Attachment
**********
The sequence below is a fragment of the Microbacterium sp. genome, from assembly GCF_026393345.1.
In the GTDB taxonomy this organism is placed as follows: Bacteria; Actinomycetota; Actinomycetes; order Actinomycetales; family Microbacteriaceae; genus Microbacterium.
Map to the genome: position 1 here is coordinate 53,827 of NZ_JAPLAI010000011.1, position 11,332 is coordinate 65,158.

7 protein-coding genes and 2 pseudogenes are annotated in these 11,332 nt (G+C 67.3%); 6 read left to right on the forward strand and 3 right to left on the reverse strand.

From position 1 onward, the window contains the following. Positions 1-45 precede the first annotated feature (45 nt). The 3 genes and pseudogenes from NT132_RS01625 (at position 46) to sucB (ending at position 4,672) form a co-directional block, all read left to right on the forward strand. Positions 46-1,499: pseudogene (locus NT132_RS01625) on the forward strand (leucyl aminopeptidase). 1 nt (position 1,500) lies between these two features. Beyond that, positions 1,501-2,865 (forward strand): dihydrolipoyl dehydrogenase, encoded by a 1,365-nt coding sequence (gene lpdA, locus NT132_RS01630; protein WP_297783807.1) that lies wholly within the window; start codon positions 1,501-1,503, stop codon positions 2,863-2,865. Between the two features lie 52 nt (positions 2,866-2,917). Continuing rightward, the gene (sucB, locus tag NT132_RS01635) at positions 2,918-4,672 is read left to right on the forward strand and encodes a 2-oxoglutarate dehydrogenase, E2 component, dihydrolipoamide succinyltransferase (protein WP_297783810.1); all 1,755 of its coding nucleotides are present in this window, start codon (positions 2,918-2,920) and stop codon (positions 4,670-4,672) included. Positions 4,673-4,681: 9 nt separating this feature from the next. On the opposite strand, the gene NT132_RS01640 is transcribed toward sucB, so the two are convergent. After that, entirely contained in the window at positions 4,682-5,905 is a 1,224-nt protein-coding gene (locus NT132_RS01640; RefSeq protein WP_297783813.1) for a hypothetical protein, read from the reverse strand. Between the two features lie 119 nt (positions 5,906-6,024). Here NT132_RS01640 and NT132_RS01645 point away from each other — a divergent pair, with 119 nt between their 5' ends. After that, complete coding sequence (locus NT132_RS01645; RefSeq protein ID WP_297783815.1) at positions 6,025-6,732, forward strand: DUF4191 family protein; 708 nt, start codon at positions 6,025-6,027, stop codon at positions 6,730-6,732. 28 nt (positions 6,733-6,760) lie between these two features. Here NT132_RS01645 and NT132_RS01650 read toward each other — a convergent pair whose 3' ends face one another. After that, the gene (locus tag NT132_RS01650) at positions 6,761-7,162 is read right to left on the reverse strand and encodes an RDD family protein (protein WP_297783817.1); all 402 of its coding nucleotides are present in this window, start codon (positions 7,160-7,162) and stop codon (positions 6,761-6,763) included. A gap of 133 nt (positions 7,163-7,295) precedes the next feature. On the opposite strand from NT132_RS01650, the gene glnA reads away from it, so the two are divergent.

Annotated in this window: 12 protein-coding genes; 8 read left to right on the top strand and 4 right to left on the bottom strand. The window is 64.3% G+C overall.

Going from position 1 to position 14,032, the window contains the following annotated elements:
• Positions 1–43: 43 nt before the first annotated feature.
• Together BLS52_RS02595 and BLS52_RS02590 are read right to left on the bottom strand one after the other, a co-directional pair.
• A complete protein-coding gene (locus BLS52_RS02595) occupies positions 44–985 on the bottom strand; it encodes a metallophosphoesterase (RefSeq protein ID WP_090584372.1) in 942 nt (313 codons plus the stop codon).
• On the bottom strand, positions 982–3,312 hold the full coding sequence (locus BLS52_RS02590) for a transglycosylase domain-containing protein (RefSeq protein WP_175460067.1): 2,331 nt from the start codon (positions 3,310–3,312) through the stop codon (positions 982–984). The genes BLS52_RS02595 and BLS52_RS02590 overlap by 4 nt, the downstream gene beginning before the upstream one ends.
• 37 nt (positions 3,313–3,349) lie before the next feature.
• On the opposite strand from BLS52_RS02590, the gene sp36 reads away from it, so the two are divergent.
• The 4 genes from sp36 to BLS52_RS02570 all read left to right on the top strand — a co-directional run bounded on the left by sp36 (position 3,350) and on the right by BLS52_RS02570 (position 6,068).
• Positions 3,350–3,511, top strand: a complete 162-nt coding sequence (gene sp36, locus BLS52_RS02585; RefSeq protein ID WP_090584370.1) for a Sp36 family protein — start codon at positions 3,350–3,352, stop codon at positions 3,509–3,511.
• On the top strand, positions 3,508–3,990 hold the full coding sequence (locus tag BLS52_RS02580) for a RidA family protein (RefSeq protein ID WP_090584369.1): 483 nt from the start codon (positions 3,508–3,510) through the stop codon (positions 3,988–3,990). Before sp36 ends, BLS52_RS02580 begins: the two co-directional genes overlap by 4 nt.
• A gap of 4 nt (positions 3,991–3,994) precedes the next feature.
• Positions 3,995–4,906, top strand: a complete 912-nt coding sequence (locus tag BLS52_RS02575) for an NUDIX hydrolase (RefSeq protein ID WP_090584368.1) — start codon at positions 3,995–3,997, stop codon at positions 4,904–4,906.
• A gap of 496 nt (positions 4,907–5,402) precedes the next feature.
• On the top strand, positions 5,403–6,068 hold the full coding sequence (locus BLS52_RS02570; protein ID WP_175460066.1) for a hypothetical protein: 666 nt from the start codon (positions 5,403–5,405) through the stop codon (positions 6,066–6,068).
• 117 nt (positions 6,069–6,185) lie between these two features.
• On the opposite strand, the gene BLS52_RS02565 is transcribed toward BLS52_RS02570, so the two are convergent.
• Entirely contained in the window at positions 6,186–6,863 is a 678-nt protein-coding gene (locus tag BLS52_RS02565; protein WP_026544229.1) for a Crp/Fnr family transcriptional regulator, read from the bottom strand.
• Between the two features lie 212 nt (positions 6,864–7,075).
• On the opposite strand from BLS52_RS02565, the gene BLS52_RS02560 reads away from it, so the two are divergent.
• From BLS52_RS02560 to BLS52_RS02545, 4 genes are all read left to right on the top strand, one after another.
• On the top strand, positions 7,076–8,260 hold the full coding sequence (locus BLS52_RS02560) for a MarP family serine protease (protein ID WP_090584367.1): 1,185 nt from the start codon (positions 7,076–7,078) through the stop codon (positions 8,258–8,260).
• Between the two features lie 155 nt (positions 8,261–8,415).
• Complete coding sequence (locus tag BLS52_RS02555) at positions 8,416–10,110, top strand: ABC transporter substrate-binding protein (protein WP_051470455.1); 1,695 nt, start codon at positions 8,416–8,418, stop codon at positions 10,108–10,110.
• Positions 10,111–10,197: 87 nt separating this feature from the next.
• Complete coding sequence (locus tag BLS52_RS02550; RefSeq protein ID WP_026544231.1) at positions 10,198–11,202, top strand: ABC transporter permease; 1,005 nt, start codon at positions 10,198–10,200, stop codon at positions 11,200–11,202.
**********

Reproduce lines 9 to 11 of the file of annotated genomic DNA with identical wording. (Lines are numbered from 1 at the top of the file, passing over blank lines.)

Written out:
• Together BLS52_RS02595 and BLS52_RS02590 are read right to left on the bottom strand one after the other, a co-directional pair.
• A complete protein-coding gene (locus BLS52_RS02595) occupies positions 44–985 on the bottom strand; it encodes a metallophosphoesterase (RefSeq protein ID WP_090584372.1) in 942 nt (313 codons plus the stop codon).
• On the bottom strand, positions 982–3,312 hold the full coding sequence (locus BLS52_RS02590) for a transglycosylase domain-containing protein (RefSeq protein WP_175460067.1): 2,331 nt from the start codon (positions 3,310–3,312) through the stop codon (positions 982–984). The genes BLS52_RS02595 and BLS52_RS02590 overlap by 4 nt, the downstream gene beginning before the upstream one ends.